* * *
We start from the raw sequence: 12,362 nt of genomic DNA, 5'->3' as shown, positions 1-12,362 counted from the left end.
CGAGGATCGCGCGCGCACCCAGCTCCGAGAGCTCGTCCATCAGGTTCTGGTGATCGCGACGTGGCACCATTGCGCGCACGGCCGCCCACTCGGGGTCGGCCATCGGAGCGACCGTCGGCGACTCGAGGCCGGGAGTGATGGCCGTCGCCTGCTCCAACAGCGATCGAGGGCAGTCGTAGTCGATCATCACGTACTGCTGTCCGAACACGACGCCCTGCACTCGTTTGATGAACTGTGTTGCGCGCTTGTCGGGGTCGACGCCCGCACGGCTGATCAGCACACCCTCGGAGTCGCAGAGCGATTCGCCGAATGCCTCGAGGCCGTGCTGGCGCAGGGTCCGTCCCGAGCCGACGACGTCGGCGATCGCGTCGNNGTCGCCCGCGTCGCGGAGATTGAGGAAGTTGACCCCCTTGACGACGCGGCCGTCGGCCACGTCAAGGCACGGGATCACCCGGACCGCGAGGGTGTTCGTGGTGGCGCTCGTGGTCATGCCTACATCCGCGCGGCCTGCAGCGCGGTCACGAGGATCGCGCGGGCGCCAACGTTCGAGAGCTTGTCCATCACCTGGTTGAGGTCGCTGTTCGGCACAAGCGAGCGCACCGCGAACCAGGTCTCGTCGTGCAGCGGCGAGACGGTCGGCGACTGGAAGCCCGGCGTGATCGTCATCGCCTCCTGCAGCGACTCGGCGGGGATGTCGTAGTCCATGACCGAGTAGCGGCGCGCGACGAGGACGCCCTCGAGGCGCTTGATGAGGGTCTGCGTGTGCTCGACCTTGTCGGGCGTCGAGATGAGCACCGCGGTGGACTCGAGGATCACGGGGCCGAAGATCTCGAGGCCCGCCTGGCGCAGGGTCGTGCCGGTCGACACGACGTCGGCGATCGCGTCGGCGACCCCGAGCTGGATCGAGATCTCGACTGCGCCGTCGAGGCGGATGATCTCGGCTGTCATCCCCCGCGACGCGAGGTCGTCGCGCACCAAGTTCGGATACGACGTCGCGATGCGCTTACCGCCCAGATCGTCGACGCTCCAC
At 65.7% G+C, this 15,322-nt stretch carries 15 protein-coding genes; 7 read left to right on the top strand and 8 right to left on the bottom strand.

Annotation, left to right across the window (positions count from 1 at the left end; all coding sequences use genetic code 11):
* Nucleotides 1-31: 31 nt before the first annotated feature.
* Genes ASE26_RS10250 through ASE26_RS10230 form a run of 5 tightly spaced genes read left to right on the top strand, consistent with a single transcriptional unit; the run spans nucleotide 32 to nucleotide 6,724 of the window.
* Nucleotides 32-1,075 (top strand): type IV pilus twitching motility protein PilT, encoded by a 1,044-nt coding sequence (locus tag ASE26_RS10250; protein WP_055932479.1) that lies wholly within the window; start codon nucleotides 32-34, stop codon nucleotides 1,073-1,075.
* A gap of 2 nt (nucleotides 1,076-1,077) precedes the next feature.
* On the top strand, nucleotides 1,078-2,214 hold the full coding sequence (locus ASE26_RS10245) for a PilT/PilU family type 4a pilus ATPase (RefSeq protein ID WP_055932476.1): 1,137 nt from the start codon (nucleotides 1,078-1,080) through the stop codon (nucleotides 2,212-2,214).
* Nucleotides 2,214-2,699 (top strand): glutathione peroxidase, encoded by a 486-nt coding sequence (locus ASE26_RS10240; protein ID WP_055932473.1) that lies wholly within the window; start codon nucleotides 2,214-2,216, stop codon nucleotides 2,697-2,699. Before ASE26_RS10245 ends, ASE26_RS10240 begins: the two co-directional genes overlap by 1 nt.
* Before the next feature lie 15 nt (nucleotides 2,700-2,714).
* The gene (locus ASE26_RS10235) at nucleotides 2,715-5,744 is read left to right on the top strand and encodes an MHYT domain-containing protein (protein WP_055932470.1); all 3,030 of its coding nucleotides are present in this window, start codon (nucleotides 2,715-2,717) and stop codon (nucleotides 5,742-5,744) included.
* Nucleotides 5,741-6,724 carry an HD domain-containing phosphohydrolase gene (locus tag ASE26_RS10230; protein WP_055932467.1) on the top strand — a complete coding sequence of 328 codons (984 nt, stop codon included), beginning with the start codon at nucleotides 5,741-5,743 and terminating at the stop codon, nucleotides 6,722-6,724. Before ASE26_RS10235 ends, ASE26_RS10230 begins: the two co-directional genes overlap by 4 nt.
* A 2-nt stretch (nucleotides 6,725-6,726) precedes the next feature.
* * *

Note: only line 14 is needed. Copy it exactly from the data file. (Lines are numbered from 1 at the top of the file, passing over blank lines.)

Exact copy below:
* A 2-nt stretch (nucleotides 6,725-6,726) precedes the next feature.